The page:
It seems that New York Gov. George Pataki is finally ready to put his pen to the paper and grant the Seneca Indians the license to run casinos in Buffalo and Niagara Falls.
Pataki visited Niagara Falls on Sunday to sign the controversial gaming compact that had been bottled up for months in litigation.
The New York State legislature authorized casinos in the Niagara Falls area, the Catskills and other traditional tourist spots last October. Lawmakers also approved placing video terminals in the state’s horse racing tracks.
The sticking point between Pataki and the tribes, according to an Associated Press report, had been over the operation of the gambling halls and the labor agreement between the Senecas and casino employees.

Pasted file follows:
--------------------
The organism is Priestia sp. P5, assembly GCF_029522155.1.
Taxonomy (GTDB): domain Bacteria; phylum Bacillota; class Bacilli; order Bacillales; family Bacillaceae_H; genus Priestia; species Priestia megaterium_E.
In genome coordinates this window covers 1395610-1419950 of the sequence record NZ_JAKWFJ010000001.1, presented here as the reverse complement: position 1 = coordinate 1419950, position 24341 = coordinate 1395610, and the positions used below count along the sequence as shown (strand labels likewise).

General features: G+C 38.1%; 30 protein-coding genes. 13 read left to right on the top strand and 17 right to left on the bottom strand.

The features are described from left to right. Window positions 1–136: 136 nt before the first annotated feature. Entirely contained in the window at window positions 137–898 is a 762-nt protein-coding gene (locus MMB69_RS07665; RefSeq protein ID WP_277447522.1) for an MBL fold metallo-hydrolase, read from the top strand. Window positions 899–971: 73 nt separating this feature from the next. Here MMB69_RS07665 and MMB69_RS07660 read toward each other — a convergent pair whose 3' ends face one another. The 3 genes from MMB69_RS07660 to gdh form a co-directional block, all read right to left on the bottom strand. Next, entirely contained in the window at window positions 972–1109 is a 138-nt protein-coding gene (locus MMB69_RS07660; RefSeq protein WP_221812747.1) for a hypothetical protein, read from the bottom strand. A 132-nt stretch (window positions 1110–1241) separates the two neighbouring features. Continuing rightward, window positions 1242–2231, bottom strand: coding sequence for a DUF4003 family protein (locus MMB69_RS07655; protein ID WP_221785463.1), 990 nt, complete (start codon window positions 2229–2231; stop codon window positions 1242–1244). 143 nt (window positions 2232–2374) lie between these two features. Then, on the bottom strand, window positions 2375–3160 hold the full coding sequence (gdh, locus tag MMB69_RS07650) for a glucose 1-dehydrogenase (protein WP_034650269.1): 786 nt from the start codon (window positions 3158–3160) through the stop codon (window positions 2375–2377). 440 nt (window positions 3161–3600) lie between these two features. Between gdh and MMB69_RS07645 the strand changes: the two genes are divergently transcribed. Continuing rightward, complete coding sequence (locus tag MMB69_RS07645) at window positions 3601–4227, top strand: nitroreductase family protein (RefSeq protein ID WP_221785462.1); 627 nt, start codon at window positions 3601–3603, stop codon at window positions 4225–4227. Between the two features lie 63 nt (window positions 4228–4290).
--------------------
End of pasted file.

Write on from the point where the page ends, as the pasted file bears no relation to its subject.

The Harrah’s-backed Prairie Band Casino announced plans last week for a $55 million expansion that will include the addition of 198 hotel rooms and a 12,000-foot convention center.
"We’re moving toward a resort destination," the casino’s senior vice president and general manager Patrick J. Browne told the Topeka Capital Journal. "It’s going to continue to enhance the economic development of northeast Kansas."
The casino, located near Mayetta, opened in January 1998. Nearly 1.6 million people are projected to visit. The Wichita Zoo, Kansas’ second most popular tourist attraction, draws 400,000.
Boat makes splash
Atlantic City hotels are racing to steal the headlines away from the Borgata before the newest casino resort opens next summer.
Showboat topped off its 19-story hotel tower last week, according to the Press of Atlantic City. The expansion plans are reportedly 30 days ahead of schedule and in line with Showboat’s $90 million budget.
The Showboat will have 1,309 hotel rooms when the new tower opens June 1. Showboat ranked sixth among the city’s 12 casinos in revenue through the first seven months of 2002.